Education: Life & Death

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It is very disturbing that today, in the 21st century, in this information age, many African American, Latino and Native American students are dropping out of high school at alarming rates. Indeed, according to a recent study done by The Civil Rights Project of Harvard University, many urban high schools have become "dropout factories" that send "hundreds of students off a figurative cliff" each year. The study found that nationally, only about half of all African Americans, Latinos and Native Americans who enter the ninth grade graduate with regular diplomas four years later. Black children of the 21st century will find themselves no better off than those who were denied access to education in the 19th century.

Due to the fact that slaves were denied access to education, African Americans for generations reasured education. Indeed, during the era of slavery, teaching Blacks to read was illegal in many Southern states. Thus, soon after the end of the Civil War, not only were schools established for African Americans, churches and any other available spaces were also used for literacy programs. Black colleges were founded and many families sacrificed greatly to ensure that their children could attend these educational institutions. Quite often, parents realized that education and sports were their children’s only escape routes from poverty and oppression.

So, it is very disturbing that today, in the 21st century, in this information age, many African American, Latino and Native American students are dropping out of high school at alarming rates. Indeed, according to a recent study done by The Civil Rights Project of Harvard University, many urban high schools have become "dropout factories" that send "hundreds of students off a figurative cliff" each year. The study found that nationally, only about half of all African Americans, Latinos and Native Americans who enter the ninth grade graduate with regular diplomas four years later. For males of color these figures are even lower. "Schools in some districts are literally hemorrhaging students," said Gary Orfield, editor of the study. He added, "Yet, we continue to invest more funds incarcerating high school dropouts than in the programs that could keep them in school and out of trouble." The Harvard study also found that the statistics reported by many school districts on dropout rates are misleading. Most of us think that if you add the number of dropouts to the number of graduates, you get 100 percent of the students.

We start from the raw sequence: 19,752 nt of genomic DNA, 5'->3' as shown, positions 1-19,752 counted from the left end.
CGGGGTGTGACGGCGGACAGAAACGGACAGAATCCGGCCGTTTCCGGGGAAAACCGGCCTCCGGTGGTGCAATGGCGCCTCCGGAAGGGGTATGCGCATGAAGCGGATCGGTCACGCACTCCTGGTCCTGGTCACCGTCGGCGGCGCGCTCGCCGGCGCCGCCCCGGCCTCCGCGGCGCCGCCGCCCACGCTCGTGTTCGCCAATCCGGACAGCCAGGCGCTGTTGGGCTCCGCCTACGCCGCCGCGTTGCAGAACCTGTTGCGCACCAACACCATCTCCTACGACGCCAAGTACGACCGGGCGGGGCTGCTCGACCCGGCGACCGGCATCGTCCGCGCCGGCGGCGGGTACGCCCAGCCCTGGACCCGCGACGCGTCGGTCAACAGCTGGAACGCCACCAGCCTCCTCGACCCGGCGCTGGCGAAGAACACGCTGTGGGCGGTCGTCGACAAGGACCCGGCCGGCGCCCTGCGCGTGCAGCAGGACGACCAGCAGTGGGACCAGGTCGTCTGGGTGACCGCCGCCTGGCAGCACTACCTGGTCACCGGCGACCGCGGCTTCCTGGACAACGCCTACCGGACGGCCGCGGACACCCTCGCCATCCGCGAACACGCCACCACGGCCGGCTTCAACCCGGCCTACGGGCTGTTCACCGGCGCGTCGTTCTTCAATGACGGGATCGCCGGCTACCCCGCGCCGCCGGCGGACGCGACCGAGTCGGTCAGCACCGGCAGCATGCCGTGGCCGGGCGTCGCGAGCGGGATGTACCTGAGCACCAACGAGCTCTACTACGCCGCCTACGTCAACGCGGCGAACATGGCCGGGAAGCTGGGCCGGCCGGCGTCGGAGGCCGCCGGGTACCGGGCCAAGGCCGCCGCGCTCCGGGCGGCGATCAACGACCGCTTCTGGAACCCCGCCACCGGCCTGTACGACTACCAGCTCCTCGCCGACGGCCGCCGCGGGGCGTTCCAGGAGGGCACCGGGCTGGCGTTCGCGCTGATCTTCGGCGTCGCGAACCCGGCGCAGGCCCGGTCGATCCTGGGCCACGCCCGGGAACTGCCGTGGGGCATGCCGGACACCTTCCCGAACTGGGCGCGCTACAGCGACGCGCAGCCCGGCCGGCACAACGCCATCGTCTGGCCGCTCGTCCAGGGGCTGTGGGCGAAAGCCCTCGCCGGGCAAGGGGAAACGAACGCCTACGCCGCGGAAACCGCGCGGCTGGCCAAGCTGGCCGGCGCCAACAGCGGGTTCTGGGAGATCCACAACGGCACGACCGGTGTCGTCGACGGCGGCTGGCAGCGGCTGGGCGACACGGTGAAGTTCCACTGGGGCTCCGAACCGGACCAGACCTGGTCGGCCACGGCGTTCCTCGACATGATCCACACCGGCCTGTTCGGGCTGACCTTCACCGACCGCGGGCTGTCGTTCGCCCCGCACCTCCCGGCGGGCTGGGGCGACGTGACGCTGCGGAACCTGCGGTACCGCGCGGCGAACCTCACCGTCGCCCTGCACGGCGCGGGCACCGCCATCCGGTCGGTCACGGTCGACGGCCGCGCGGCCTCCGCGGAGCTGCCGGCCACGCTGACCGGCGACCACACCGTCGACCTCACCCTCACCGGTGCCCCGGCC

But the reality is that some districts assume that missing students are enrolled somewhere else and thus don't count them as dropouts. This allows the district to report a much higher completion rate. Both Texas and California, for instance, report very low dropout rates, but have many students who do not receive diplomas.

Meanwhile, the No Child Left Behind Act puts great pressure on schools to raise test scores, but its provision to include graduation rate accountability is being widely ignored. Thus, school officials are being held accountable for assuring that students take the achievement tests, but not being held accountable for the number of students who simply disappear from their rolls. The Harvard study does maintain that the dropout crisis can be addressed, if we have the political and public will to do so. Targeted interventions could make dramatic differences, particularly for Black and Latino students. For example, the study notes that there are about 2,000 high schools across the nation where graduation is not the norm. Focusing on these schools and how they educate, train and support students could make a significant difference.

Unless students of color complete high school and go on for additional education or training, they will find themselves unable to support themselves and their families in this new information age. Unless we all realize that education must be a priority for all our nation's children, not just for the children of our own families, our nation will not be able to thrive. Black children of the 21st century will find themselves no better off than those who were denied access to education in the 19th century. As their tickets out of poverty would have been lost, their plight in years to come becomes a national tragedy.

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